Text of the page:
No matter how you look at it your going to spend a pretty penny but let me say this. These products are top of the line. Do you need these specific items to be successful hunting? No not at all, but if your serious about hunting and want to buy something that is going to last and make your life easier at the same time then that amount of money doesn’t seem so bad.
For this segment I am going to pull the weights from each companies website. These are both lightweight options compared to the standard tree stand.
Lone Wolf Assault: 14lbs 7oz
Tethrd Mantis: To make it comparable I will include the weight of climbing sticks and also a weight of climbing sticks and platform.
Manits w/climbing sticks: 15 oz tree saddle + 2.5lbs per step (4 steps- Muddy Pro Sticks) = 10lbs 15oz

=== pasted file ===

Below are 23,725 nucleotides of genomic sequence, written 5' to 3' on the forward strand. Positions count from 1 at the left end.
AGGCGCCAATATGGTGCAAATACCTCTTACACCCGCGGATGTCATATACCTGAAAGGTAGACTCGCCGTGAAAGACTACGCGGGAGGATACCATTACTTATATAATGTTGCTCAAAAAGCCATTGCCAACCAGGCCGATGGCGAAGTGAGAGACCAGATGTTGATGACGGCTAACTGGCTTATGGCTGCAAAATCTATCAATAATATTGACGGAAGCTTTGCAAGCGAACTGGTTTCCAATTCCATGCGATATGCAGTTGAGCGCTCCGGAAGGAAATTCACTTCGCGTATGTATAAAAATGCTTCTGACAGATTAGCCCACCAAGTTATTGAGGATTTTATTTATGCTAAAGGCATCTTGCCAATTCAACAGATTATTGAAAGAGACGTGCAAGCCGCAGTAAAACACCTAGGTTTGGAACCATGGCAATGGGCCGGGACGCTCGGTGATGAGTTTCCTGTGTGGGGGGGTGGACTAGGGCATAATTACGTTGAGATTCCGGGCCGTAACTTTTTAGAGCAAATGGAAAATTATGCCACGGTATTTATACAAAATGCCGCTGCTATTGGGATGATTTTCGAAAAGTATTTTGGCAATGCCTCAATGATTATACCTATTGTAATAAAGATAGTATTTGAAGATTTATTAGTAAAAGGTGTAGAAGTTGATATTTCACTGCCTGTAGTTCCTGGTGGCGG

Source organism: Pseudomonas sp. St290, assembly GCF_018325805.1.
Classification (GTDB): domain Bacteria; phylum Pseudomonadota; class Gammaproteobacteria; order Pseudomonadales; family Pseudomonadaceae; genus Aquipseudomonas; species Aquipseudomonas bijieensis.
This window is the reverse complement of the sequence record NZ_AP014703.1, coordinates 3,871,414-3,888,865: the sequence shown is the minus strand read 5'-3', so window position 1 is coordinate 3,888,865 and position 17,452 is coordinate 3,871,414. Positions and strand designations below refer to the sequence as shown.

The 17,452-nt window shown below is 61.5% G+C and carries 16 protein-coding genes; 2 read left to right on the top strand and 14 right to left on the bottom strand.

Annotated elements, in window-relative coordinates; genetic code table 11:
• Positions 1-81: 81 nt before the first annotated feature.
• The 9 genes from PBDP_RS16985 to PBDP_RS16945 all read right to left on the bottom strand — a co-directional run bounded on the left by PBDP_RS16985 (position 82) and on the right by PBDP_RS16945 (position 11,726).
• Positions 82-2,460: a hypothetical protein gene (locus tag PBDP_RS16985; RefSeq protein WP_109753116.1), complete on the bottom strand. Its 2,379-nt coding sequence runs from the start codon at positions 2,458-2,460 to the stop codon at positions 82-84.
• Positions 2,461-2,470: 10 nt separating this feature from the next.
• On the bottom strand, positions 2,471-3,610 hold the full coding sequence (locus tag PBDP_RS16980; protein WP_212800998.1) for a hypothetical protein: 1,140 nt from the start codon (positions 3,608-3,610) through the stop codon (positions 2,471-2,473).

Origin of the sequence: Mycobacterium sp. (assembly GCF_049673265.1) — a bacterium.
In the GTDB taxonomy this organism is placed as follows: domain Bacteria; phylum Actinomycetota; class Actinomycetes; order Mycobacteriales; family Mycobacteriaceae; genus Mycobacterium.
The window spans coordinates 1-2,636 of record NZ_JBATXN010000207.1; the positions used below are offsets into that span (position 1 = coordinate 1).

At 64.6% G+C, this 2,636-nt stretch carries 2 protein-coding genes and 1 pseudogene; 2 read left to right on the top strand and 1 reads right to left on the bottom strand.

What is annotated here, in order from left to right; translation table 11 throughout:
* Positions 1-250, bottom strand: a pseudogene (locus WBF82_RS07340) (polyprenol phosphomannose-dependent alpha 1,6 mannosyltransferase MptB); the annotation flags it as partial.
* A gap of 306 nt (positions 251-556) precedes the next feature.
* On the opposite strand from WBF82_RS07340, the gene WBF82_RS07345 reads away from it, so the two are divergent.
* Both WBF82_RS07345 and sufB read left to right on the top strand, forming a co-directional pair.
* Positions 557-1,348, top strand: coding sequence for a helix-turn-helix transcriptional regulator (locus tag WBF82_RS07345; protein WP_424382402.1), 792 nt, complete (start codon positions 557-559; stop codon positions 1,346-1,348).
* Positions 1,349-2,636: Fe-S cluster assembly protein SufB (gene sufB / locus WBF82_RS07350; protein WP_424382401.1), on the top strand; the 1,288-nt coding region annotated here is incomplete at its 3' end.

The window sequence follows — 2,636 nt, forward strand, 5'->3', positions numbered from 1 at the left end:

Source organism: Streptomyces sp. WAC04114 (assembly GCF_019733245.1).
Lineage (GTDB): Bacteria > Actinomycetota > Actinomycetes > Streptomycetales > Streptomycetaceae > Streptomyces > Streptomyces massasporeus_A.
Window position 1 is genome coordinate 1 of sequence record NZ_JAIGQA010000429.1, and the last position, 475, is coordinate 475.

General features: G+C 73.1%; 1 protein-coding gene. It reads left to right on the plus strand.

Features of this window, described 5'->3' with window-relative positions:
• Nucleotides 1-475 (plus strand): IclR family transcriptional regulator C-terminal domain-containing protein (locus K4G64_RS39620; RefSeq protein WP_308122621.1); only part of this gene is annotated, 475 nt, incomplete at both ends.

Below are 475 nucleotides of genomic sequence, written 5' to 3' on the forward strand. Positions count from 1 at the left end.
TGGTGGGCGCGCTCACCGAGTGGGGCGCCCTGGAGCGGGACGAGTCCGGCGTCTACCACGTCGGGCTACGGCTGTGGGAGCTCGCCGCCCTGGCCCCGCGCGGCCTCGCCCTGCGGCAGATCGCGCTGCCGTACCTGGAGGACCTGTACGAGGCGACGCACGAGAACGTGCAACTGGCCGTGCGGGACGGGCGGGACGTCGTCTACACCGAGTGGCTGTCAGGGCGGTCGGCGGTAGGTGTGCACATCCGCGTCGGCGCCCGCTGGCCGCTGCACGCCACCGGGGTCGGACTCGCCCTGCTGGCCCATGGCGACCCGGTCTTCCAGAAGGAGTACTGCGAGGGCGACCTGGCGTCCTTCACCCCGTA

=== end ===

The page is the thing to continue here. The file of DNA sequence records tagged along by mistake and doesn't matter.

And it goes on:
Mantis w/climbing sticks and platform: 10lbs 15oz + 3lbs 8oz = 14lbs and 7oz
All in all weight is a tie going off each companies specs.
Lone Wolf Assault: One thing I liked most about the Assault was its ability and ease to fold completely flat. By doing this it fit very comfortably on my back. I would hang the shoulder straps of my backpack around the V-notch of the stand that bites into the tree. With this set up it was easy to carry weight with the structure and support of the stand.
Quick tip is to make sure you have the support straps that wrap around the tree pushed as far into the square tubing of each platform as you can. This will give the stand a smaller profile on you back and keep it from getting snagged on branches as you try to sneak into your spot.